The scope of e-bookkeeping and e-invoice obligation expands in Turkey
Diyadin Yakut* - ISTANBULBookkeeping, as an indispensable part of general accounting and taxation, has been employed from its very inception, no matter how primitive it was, as a tool to record financial transactions and other information pertaining to a business entity on a day-to-day basis. The core function of any type of bookkeeping in any period of history has been, unmistakably, to ensure that records regarding each and every individual financial transaction are accurate, up-to-date and comprehensive.
An invoice, on the other hand, is a document with commercial, legal and financial implications and issued by a seller to a specific buyer, indicating a certain financial transaction that include the sale of a good or service in exchange for a price determined in monetary terms.
Being well aware of the vital significance of bookkeeping and invoices for the soundness and efficiency of the taxation system in general and the collection of taxes in particular, and more importantly for the relations between the Tax Administration and taxpayers, e-bookkeeping was adopted by the government as an inherent part of the massive initiative to computerize public services under the name of the so-called “e-government project,” which was envisioned to exploit electronic devices and telecommunication technology to reduce associated costs, simplify civil service procedures and facilitate the active participation of citizens from all walks of life, civil society organizations of every political persuasion and business circles in the name of efficiency, transparency and good governance.
Generally speaking, the transition to e-bookkeeping can be considered as a major step forward in the decade-long endeavor to bring the Turkish bookkeeping system and accounting profession in line with international best practices.
To satisfy this mounting need, a number of primary and secondary legislative steps were taken by the government.
To this end, the reiterated Article No.242 of the Turkish Tax Procedure Law that regulates the details with respect to mandatory books was amended with a brand-new section which defines e-bookkeeping as an aggregation of all electronic records that the mandatory and conventional books have to contain.
As pointed out in the reiterated Article No/242 of the Tax Procedure Law, the technical aspects of devising the e-bookkeeping system is left to the Revenue Administration, a semi-autonomous and Finance Ministry-affiliated institution tasked and authorized to carry out virtually all tax-related affairs nationwide to arrive at the ultimate goal of a fully-fledged automated electronic tax office within the wider context of the e-government project. In this regard, the Revenue Administration has drafted and published various secondary legal documents and general communiqués constituting the vast majority, the most recent of which being the General Communiqué No.454 dated June 20.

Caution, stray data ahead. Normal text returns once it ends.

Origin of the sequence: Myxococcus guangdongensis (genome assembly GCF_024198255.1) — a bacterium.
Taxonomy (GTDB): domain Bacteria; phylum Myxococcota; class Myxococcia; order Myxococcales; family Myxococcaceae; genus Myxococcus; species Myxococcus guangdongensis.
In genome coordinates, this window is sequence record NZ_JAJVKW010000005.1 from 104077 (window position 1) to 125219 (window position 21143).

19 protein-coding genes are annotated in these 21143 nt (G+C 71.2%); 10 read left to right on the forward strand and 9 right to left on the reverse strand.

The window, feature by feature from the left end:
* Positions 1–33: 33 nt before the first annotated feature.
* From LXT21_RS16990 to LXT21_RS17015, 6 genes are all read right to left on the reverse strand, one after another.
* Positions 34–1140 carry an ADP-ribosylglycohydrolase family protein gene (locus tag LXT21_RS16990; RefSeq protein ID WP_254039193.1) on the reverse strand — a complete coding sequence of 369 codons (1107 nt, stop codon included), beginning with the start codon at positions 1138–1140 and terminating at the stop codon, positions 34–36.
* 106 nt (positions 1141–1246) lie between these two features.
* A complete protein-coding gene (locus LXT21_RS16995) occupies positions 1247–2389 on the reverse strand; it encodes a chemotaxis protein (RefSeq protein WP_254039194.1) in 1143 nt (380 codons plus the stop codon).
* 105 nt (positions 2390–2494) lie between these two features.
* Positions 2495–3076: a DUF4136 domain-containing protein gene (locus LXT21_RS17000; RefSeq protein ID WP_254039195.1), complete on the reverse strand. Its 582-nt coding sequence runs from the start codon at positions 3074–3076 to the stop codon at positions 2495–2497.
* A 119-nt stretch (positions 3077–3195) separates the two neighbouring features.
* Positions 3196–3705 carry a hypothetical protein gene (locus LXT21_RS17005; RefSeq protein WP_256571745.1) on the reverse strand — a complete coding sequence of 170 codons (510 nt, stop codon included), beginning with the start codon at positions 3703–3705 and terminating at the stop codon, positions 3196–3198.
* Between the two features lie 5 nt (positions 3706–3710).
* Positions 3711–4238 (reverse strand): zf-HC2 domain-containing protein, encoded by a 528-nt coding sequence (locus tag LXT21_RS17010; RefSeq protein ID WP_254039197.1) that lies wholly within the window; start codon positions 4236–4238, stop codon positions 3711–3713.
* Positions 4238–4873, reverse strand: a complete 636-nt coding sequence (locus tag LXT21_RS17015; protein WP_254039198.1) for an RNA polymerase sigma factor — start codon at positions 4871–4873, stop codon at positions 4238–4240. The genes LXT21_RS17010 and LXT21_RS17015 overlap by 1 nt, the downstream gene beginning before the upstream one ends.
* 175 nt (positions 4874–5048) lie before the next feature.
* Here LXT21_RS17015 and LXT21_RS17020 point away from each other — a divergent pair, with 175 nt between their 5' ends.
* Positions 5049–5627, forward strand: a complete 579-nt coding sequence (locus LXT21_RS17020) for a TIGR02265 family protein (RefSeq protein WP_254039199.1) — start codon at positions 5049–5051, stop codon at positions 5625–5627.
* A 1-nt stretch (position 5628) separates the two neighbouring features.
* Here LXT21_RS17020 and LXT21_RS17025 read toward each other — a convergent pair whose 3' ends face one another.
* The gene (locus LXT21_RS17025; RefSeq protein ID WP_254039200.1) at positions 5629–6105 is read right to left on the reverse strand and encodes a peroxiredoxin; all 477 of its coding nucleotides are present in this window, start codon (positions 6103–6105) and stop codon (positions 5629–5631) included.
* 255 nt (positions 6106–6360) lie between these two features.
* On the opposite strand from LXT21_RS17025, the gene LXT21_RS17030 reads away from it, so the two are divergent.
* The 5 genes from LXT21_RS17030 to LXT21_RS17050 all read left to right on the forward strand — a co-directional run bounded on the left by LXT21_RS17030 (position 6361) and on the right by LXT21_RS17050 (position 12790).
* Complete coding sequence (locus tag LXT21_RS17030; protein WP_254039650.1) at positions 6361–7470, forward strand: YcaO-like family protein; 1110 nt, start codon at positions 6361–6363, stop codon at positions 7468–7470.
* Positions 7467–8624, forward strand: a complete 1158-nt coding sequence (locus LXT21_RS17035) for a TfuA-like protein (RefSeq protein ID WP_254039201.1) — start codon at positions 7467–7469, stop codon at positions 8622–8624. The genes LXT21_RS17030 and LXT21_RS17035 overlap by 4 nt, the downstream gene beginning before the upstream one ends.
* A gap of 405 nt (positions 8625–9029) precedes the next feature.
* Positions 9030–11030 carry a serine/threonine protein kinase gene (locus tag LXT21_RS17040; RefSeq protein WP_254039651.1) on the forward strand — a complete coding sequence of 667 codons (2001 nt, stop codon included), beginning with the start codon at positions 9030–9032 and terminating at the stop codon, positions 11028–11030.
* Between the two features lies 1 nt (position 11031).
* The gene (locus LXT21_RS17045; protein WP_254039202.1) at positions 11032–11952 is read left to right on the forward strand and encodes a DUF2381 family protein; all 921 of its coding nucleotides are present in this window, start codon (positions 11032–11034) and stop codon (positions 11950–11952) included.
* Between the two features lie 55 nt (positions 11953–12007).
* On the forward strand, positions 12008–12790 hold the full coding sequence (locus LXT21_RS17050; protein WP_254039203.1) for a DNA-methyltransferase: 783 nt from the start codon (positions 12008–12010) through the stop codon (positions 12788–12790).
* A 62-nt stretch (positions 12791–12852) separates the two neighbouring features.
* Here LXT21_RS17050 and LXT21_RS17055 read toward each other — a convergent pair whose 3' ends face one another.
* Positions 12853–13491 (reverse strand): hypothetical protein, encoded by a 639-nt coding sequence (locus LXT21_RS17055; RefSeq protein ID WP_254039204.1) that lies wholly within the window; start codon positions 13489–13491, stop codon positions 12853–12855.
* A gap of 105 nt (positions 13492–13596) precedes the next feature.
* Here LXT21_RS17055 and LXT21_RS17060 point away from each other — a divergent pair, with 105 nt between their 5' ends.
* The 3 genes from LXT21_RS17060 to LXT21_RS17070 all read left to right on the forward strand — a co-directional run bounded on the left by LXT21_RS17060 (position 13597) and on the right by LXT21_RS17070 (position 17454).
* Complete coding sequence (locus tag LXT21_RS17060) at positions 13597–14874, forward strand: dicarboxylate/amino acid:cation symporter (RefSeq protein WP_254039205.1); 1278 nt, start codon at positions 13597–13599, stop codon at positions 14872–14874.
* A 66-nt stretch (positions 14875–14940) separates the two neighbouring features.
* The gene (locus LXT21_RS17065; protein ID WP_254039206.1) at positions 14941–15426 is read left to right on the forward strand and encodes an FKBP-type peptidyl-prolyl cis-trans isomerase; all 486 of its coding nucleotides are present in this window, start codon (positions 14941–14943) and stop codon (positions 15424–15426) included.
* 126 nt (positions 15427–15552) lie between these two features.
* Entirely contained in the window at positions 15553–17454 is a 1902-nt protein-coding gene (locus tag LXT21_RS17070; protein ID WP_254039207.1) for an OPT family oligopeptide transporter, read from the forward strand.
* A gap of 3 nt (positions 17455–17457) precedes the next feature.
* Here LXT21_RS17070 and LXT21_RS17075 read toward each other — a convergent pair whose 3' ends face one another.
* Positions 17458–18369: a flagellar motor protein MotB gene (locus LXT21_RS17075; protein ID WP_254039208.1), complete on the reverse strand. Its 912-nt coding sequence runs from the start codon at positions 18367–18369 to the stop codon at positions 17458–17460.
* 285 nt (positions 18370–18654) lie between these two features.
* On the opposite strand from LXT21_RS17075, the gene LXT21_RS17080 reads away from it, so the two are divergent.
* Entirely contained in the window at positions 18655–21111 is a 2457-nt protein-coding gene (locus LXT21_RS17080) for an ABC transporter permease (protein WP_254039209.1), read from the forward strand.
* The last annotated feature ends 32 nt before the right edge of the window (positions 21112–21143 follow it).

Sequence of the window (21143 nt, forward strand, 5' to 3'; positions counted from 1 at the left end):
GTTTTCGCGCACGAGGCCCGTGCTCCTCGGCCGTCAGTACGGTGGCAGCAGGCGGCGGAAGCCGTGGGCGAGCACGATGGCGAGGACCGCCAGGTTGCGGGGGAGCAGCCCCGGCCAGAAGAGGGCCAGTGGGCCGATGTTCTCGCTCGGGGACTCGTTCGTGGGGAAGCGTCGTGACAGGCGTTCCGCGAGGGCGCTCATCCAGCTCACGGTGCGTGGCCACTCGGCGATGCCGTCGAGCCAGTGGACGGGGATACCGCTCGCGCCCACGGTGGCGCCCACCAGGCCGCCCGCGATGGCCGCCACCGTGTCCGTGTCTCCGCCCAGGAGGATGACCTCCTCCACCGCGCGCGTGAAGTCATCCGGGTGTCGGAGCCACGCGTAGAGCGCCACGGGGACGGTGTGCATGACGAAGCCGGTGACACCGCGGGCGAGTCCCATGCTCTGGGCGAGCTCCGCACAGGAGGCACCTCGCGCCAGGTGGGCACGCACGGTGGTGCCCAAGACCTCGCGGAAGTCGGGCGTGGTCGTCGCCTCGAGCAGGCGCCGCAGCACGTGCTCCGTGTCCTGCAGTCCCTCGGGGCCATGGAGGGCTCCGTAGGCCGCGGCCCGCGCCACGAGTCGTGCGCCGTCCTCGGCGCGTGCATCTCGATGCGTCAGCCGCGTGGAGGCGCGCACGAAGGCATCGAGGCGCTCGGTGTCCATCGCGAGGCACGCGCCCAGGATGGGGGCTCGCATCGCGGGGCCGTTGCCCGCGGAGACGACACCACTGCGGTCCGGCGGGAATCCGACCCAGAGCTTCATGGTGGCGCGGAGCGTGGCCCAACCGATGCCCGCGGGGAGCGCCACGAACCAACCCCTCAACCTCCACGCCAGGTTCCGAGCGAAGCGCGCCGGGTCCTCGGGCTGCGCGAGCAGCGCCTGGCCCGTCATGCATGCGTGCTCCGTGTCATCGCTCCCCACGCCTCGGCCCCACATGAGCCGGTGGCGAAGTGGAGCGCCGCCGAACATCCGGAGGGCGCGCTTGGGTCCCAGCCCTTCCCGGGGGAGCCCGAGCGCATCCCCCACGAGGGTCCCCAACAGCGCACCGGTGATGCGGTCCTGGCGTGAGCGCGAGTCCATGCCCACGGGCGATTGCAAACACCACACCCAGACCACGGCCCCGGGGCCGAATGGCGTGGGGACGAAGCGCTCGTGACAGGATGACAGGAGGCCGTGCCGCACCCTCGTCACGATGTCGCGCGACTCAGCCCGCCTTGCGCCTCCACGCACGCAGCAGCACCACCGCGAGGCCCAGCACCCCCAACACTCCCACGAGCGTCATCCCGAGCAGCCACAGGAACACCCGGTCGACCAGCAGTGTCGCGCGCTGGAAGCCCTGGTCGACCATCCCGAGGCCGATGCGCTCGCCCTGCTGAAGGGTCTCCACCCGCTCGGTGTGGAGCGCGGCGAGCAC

Previous general communiqués
The original introduction of e-invoices to the Turkish tax system happened with the publication of General Communiqué No.397 and effective on March 5, 2010, which designated e-invoices as a voluntary option to be used by joint stock and limited liability companies.
Later on Dec. 13, 2011, the preparation of mandatory books electronically was introduced with the General Communiqué No.1 on e-bookkeeping, which provided some taxpayers that meet certain criteria with the opportunity to voluntarily employ e-bookkeeping as an alternative.
Further, the provisions of the aforementioned General Communiqué No.397 were accordingly amended with the promulgation of General Communiqué No.416 on June 28, 2012, to allow taxpayers other than joint-stock companies and limited-liability companies to use electronic invoices, provided that these taxpayers meet certain criteria specified in the relevant legislation.
For the first time with General Communiqué No.421, which was promulgated on Dec. 14, 2012, the “voluntary scheme” was left behind and keeping electronic books and using electronic invoices was made mandatory for some groups of taxpayers such as companies holding lube oil trade licenses within the context of Turkish Petroleum Market Law, certain taxpayers with a minimum specific annual gross revenue that have purchases from these “license holding” companies and other companies manufacturing or importing goods mentioned in the List No.(III) Attached to the Excise Tax Law.
Lastly, after sharing a draft communiqué to receive feedback from the general public, business circles and professional associations, the Revenue Administration proceeded to publish the General Communiqué No. 454 on June 20, as its last and most comprehensive step in a row of administrative efforts to expand the scope of the responsibility to keep electronic books and invoices by compelling more taxpayers, in addition to those obliged by the previous communiqué, that meet certain criteria to keep electronic books and invoices.
According to this last piece of legislation, the following taxpayers are included, besides previously mentioned ones, within the scope of the so-called “mandatory scheme” regarding e-bookkeeping and e-invoices:
a) Taxpayers with gross revenues over 10 million Turkish Liras in 2014 or the following fiscal periods,
b) Taxpayers who get authorizing licenses from the Energy Market Regulatory Authority (EMRA) due to production, imports, delivery etc. of the goods specified in the List No.(I) attached to the Excise Tax Law,
c) Taxpayers who produce, construct and import the goods mentioned in the List No.(III) attached to the Excise Tax Law.
* Diyadin Yakut is a tax inspector at the Finance Ministry